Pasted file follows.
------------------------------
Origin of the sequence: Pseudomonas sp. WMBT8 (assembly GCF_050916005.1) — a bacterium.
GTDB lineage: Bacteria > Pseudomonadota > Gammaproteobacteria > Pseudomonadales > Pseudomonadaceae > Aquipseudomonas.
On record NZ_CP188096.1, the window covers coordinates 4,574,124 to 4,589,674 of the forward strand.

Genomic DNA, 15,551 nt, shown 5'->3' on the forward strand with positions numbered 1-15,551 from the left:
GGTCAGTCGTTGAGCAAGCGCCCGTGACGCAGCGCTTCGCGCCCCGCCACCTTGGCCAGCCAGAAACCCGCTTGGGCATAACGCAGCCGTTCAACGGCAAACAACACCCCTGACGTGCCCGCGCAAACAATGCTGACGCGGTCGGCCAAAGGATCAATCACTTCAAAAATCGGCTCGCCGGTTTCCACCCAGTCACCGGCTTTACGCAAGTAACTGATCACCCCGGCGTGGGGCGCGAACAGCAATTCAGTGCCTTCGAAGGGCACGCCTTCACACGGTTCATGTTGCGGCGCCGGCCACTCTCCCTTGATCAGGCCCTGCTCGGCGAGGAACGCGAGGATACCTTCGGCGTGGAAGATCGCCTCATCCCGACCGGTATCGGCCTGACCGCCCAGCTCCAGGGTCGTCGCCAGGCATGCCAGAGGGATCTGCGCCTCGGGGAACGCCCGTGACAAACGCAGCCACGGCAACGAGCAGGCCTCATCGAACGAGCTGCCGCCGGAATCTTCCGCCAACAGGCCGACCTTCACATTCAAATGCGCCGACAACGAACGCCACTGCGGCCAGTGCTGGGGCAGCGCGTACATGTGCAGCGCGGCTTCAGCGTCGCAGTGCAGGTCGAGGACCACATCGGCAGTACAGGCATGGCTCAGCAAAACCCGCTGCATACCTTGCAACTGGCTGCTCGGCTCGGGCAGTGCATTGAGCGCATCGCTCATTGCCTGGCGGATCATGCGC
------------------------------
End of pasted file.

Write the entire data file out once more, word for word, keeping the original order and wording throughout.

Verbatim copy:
Origin of the sequence: Pseudomonas sp. WMBT8 (assembly GCF_050916005.1) — a bacterium.
GTDB lineage: Bacteria > Pseudomonadota > Gammaproteobacteria > Pseudomonadales > Pseudomonadaceae > Aquipseudomonas.
On record NZ_CP188096.1, the window covers coordinates 4,574,124 to 4,589,674 of the forward strand.

Genomic DNA, 15,551 nt, shown 5'->3' on the forward strand with positions numbered 1-15,551 from the left:
GGTCAGTCGTTGAGCAAGCGCCCGTGACGCAGCGCTTCGCGCCCCGCCACCTTGGCCAGCCAGAAACCCGCTTGGGCATAACGCAGCCGTTCAACGGCAAACAACACCCCTGACGTGCCCGCGCAAACAATGCTGACGCGGTCGGCCAAAGGATCAATCACTTCAAAAATCGGCTCGCCGGTTTCCACCCAGTCACCGGCTTTACGCAAGTAACTGATCACCCCGGCGTGGGGCGCGAACAGCAATTCAGTGCCTTCGAAGGGCACGCCTTCACACGGTTCATGTTGCGGCGCCGGCCACTCTCCCTTGATCAGGCCCTGCTCGGCGAGGAACGCGAGGATACCTTCGGCGTGGAAGATCGCCTCATCCCGACCGGTATCGGCCTGACCGCCCAGCTCCAGGGTCGTCGCCAGGCATGCCAGAGGGATCTGCGCCTCGGGGAACGCCCGTGACAAACGCAGCCACGGCAACGAGCAGGCCTCATCGAACGAGCTGCCGCCGGAATCTTCCGCCAACAGGCCGACCTTCACATTCAAATGCGCCGACAACGAACGCCACTGCGGCCAGTGCTGGGGCAGCGCGTACATGTGCAGCGCGGCTTCAGCGTCGCAGTGCAGGTCGAGGACCACATCGGCAGTACAGGCATGGCTCAGCAAAACCCGCTGCATACCTTGCAACTGGCTGCTCGGCTCGGGCAGTGCATTGAGCGCATCGCTCATTGCCTGGCGGATCATGCGC